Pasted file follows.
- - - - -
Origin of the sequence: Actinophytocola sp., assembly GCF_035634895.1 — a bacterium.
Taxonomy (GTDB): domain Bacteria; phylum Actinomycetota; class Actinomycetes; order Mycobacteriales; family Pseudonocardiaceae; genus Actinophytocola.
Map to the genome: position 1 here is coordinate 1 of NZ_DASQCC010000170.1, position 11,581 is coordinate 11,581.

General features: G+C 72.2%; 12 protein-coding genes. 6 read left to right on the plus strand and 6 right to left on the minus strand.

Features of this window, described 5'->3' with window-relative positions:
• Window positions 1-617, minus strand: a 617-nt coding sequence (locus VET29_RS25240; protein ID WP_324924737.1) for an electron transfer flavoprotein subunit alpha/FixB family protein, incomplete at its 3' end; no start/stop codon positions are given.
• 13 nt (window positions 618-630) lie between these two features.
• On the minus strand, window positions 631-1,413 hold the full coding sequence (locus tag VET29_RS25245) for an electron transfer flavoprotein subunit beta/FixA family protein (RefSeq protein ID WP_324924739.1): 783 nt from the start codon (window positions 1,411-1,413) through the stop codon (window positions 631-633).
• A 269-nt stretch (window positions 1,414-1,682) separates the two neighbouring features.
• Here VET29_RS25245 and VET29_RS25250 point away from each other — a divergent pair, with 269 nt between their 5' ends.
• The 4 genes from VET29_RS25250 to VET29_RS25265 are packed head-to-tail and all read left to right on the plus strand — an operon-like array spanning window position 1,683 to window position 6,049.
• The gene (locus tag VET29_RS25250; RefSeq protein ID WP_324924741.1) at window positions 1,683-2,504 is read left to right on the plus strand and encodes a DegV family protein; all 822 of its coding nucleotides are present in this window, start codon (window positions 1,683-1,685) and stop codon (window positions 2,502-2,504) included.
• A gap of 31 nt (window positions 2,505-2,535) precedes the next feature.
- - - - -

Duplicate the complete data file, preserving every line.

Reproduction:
Origin of the sequence: Actinophytocola sp., assembly GCF_035634895.1 — a bacterium.
Taxonomy (GTDB): domain Bacteria; phylum Actinomycetota; class Actinomycetes; order Mycobacteriales; family Pseudonocardiaceae; genus Actinophytocola.
Map to the genome: position 1 here is coordinate 1 of NZ_DASQCC010000170.1, position 11,581 is coordinate 11,581.

General features: G+C 72.2%; 12 protein-coding genes. 6 read left to right on the plus strand and 6 right to left on the minus strand.

Features of this window, described 5'->3' with window-relative positions:
• Window positions 1-617, minus strand: a 617-nt coding sequence (locus VET29_RS25240; protein ID WP_324924737.1) for an electron transfer flavoprotein subunit alpha/FixB family protein, incomplete at its 3' end; no start/stop codon positions are given.
• 13 nt (window positions 618-630) lie between these two features.
• On the minus strand, window positions 631-1,413 hold the full coding sequence (locus tag VET29_RS25245) for an electron transfer flavoprotein subunit beta/FixA family protein (RefSeq protein ID WP_324924739.1): 783 nt from the start codon (window positions 1,411-1,413) through the stop codon (window positions 631-633).
• A 269-nt stretch (window positions 1,414-1,682) separates the two neighbouring features.
• Here VET29_RS25245 and VET29_RS25250 point away from each other — a divergent pair, with 269 nt between their 5' ends.
• The 4 genes from VET29_RS25250 to VET29_RS25265 are packed head-to-tail and all read left to right on the plus strand — an operon-like array spanning window position 1,683 to window position 6,049.
• The gene (locus tag VET29_RS25250; RefSeq protein ID WP_324924741.1) at window positions 1,683-2,504 is read left to right on the plus strand and encodes a DegV family protein; all 822 of its coding nucleotides are present in this window, start codon (window positions 1,683-1,685) and stop codon (window positions 2,502-2,504) included.
• A gap of 31 nt (window positions 2,505-2,535) precedes the next feature.